With the release of Firefox 70, Mozilla’s web browser now lets you track the trackers. Every user can view their own personalized Privacy Protections report showing them how many third-party trackers Firefox has blocked. Plus more besides.
Mozilla Launches Enhanced Tracking Protection
In June 2019, Mozilla launched a new feature called Enhanced Tracking Protection (ETP). This blocks third-party trackers by default for all users. In a nutshell, if a tracker is on the list maintained by Disconnect, Firefox will block it by default.
Now, Mozilla is offering users more information related to these online trackers. All users can view a Privacy Protections report showing you how many trackers Firefox has stopped, as well as fingerprinters and cryptominers. And it can make for scary reading.
How to Access Your Privacy Protections Report
Mozilla details its new Privacy Protections reports in a post on The Mozilla Blog. The headline being that since July 2 Mozilla has “blocked more than 450 billion tracking requests that attempt to follow you around the web.”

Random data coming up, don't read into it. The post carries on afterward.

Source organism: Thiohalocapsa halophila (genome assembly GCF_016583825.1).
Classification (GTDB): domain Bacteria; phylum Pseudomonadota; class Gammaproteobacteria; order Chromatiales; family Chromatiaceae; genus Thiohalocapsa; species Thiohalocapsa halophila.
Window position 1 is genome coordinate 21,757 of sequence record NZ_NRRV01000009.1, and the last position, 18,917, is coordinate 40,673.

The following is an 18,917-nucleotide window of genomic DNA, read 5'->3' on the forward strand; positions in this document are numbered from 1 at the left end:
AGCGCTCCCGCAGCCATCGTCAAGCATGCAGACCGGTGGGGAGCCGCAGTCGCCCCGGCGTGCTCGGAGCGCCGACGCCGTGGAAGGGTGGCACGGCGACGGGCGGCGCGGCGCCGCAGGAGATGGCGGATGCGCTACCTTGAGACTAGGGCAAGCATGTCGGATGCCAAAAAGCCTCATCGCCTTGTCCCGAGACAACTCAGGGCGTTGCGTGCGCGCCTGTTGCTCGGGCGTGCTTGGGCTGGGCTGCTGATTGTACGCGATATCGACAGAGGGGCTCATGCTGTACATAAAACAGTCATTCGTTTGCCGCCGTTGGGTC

While that number is impressive, it’s too large to mean anything to individual users. Which is where the Privacy Protections reports come in. These show each individual Firefox user how many times ETP has blocked an attempt to tag you with cookies.
As well as revealing the number of cross-site and social media trackers, fingerprinters, and cryptominers Firefox has blocked, you’ll also find links to Firefox Monitor (which lists data breaches) and Firefox Lockwise (which securely store your passwords).
To access your Privacy Protection report, click the shield icon in the Firefox address bar to the left of the URL you’re currently on. You’ll then see information about the site you’re on, as well as the option to “Show Report” to reveal the overall statistics.
Not All Browser Cookies Are Created Equal
We suspect most people will be shocked by the number of trackers Firefox has blocked over the last few months. However, it’s important to note that not all trackers are bad. If you’re going to see ads online, isn’t it better to see ads relevant to your interests?
With that in mind, here are the types of browser cookies you need to know about .